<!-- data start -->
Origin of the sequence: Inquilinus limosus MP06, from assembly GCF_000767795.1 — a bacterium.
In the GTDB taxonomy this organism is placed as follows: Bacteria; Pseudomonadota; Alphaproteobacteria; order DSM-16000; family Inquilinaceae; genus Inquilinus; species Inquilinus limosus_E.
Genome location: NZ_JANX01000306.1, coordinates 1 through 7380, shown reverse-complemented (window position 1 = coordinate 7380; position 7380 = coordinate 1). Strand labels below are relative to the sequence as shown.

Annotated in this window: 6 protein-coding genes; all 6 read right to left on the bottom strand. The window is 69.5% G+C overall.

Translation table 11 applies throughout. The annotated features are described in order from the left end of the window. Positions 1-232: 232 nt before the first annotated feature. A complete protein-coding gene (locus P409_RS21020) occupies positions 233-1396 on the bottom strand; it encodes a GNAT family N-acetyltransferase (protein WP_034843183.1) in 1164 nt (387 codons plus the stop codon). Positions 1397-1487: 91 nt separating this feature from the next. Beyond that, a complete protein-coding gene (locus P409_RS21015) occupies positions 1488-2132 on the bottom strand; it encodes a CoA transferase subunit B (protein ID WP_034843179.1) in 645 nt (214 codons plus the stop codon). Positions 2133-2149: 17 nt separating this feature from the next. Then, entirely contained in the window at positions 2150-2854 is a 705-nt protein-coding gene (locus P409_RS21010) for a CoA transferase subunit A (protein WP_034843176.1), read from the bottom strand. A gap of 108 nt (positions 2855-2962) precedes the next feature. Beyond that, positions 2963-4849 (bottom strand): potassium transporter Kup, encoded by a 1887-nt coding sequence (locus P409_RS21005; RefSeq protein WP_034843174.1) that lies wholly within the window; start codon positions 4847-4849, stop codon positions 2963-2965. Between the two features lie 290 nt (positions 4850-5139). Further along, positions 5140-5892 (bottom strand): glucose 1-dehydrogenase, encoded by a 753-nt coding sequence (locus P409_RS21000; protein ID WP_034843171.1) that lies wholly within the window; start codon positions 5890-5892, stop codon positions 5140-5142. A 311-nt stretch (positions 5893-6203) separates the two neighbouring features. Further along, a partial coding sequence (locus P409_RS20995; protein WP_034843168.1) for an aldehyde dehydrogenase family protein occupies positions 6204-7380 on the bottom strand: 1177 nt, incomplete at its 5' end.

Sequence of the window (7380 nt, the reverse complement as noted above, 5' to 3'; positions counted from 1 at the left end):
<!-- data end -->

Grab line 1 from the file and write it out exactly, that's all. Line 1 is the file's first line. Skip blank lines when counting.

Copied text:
Origin of the sequence: Inquilinus limosus MP06, from assembly GCF_000767795.1 — a bacterium.